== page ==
Glossing Heidegger on the Essence of Truth

The Questionworthiness of Our ‘Self-Evident’ Preconceptions Concerning ‘Essence’ and ‘Truth’

When we ask the question ‘what is that?’ we are asking after the essence of the thing. But do we not already know the ‘that’? ‘Indeed, must we not know them in order afterward to ask, and even to give an answer, about what they are?’ Must we not be able to use the word ‘table’ in order to even point to the object, and in so using the word be able to call to mind functional characteristics of the object at the very least? Questions so phrased seem to push us toward an a priori understanding of essence. But what is it about essence itself that makes a thing what it is? The essence is the universal, the common feature, the something in general. And yet, it is precisely in our grasp of the particular that we are able to formulate generalisations. By observing what all particular objects hold in common, we are able to extrapolate and pronounce the class of objects as universals. ‘Thus too,’ Heidegger says, ‘in the case of our question “what is truth?”’

So we unpack our question ‘what is truth’ by asking ‘what is the essence of truth?’ We are already familiar with particular truths – from the mathematical to the observational – but what is the essence of these particular truths? They contain ‘something true’. And wherein is that truth contained? It is in the propositions themselves, such as ‘2+2=4’ or ‘it is cold outside’. Thus, truth consists in the content of propositions corresponding with the facts about which they are saying something. We can verify that 2+2 does equal 4 through a simple calculation, and that it is cold outside by opening a window. And we can generalise these particulars through the maxim: being-true consists in correspondence. ‘So truth is correspondence, grounding in correctness, between proposition and thing’.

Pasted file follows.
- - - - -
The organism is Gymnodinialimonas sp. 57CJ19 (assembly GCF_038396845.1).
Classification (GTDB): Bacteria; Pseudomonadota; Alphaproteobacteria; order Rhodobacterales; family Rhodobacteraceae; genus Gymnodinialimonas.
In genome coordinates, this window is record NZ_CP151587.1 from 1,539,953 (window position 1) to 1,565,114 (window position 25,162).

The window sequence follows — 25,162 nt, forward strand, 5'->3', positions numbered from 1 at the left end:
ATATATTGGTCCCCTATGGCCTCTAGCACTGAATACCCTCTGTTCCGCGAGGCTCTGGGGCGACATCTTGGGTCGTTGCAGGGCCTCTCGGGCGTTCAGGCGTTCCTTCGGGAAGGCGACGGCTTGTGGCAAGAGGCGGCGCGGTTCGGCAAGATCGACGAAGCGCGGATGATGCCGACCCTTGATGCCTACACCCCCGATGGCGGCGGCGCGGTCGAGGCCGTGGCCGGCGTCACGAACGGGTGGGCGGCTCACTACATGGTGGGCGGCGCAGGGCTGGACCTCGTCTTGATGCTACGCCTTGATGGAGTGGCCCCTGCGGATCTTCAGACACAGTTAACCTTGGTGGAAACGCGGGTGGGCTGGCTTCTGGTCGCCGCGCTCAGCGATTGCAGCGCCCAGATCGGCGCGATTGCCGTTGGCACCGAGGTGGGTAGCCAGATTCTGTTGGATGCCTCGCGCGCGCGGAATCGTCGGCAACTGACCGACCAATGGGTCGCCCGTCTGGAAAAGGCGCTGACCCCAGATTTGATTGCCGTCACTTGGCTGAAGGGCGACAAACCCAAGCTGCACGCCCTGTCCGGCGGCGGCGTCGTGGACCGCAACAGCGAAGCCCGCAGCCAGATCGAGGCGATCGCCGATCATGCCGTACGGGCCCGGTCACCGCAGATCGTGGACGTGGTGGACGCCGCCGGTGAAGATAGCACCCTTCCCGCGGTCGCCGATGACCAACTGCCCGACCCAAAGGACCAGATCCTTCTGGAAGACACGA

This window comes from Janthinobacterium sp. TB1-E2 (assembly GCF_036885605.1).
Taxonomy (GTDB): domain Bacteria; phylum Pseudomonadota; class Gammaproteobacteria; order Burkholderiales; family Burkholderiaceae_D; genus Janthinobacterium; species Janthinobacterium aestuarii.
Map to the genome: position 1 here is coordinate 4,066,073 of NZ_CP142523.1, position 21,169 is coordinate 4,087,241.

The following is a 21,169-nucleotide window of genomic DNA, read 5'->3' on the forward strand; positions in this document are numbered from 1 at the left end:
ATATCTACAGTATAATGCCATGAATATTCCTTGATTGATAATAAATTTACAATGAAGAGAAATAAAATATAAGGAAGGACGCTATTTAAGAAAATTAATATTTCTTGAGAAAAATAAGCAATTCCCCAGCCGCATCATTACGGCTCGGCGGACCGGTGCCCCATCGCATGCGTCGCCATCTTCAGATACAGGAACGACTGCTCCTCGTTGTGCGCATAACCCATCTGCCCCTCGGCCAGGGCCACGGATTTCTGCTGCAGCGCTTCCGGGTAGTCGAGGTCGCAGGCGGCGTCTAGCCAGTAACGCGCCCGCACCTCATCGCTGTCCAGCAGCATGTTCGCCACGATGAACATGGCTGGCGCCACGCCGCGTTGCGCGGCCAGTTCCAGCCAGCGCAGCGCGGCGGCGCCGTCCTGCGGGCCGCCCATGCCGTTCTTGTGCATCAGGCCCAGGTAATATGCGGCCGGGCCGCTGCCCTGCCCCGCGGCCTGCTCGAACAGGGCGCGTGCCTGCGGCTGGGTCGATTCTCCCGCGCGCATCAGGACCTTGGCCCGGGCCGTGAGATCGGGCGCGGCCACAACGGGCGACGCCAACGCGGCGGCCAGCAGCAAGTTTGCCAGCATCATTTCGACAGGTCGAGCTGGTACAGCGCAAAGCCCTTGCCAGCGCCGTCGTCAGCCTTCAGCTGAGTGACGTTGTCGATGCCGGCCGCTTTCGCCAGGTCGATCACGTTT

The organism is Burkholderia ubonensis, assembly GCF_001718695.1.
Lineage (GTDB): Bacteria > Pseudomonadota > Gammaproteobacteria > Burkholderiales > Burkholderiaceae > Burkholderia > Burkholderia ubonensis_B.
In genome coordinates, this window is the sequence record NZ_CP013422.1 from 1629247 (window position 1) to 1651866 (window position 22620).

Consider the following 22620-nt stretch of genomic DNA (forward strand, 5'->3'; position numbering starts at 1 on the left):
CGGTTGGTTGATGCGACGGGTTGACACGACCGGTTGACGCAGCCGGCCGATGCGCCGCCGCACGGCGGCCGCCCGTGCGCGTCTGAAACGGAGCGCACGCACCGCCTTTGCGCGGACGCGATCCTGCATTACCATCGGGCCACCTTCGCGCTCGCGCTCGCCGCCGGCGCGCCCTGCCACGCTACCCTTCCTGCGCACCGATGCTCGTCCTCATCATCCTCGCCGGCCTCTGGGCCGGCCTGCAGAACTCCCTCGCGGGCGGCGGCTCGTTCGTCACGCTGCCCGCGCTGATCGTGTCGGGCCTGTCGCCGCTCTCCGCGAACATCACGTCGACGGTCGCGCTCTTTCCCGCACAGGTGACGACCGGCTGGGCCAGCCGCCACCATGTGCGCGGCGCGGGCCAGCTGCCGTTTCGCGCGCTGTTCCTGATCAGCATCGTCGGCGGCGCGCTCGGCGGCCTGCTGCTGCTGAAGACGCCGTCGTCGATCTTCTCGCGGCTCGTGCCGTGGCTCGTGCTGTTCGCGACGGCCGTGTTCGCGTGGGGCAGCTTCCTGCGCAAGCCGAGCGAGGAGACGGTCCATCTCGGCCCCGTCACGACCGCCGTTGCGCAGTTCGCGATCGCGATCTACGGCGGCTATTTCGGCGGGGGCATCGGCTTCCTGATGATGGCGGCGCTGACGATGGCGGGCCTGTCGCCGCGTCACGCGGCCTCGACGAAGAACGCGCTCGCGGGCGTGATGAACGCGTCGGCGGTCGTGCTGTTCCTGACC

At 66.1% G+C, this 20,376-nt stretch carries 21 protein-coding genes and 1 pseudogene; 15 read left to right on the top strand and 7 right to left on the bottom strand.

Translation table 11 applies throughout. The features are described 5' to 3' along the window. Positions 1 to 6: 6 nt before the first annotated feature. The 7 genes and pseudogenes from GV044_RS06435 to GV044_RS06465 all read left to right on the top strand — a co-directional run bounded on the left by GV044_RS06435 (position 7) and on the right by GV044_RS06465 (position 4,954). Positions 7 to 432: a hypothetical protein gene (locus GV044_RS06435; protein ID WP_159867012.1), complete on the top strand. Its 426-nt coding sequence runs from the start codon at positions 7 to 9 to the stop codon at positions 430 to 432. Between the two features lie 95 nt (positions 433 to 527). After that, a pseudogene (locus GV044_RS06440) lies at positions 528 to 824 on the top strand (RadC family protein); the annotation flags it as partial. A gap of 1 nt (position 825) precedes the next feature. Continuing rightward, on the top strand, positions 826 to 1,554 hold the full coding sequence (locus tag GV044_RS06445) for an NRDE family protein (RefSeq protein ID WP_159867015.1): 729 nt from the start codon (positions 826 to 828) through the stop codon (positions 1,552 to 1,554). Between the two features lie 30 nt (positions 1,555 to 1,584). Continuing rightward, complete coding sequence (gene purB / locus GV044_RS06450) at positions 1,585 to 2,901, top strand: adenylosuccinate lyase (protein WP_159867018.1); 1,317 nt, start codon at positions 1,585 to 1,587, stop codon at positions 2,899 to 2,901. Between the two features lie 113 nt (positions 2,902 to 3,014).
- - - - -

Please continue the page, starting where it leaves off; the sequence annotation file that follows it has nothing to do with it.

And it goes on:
This is a quite peculiar situation. For not only do we know particular truths, but it would seem that the question we asked previously on the essence of truth is also answered! Not only do we know the essence of truth, we must necessarily know it for how could we otherwise name truths? ‘We could not otherwise bring forward what is stated and claim it as truth’. Not only do we know the essence of truth (correspondence), we also know the meaning of essence itself (universal) and in what essence consists (essence-hood). So why do we still inquire into the essence of truth? What is intelligible is what is understood by us, through our ability to measure, survey and comprehend a thing’s basic structure. What is intelligible is thus self-evident. But is the maxim ‘truth as correspondence’ really intelligible?

Correspondence is a being-toward the thing; the measure for the proposition consists in the correspondence between it and the thing. So do we not know what and how the thing is about which we speak? ‘Such knowing can only arise from knowledge, and knowledge grasps the true, for false knowledge is no knowledge at all’. What is the true? True is what is known, that which corresponds with the facts. The proposition corresponds with what is known and thus with what is true. So are we then left with the definition: true is correspondence with something corresponding?! And so to leave ourselves open to correspondence ad infinitum? What was the first correspondence? Is it not itself a ‘resemblance’, correspondence under another name? ‘Since everything is discussed in a groundless and formal way, we obtain nothing at all intelligible with the concept of truth as correspondence. What presents itself as self-evident is utterly obscure’.

We began by defining true in terms of propositions. But we also call things and beings true. ‘What does true gold correspond with, if being-true means correspondence?’ True is – in truth! – more ambiguous than we first thought. Are we to conclude that truth means something different in different cases? What then is its proper meaning? Does one usage have priority over another? If neither has priority, must we conclude instead that the common derivation consists in something expressed other than correspondence? ‘Truth as correspondence (characteristic of the proposition) is thus ambiguous, insufficiently delimited in itself or determined in its origins. It is therefore not intelligible, its self-evidence is illusory’.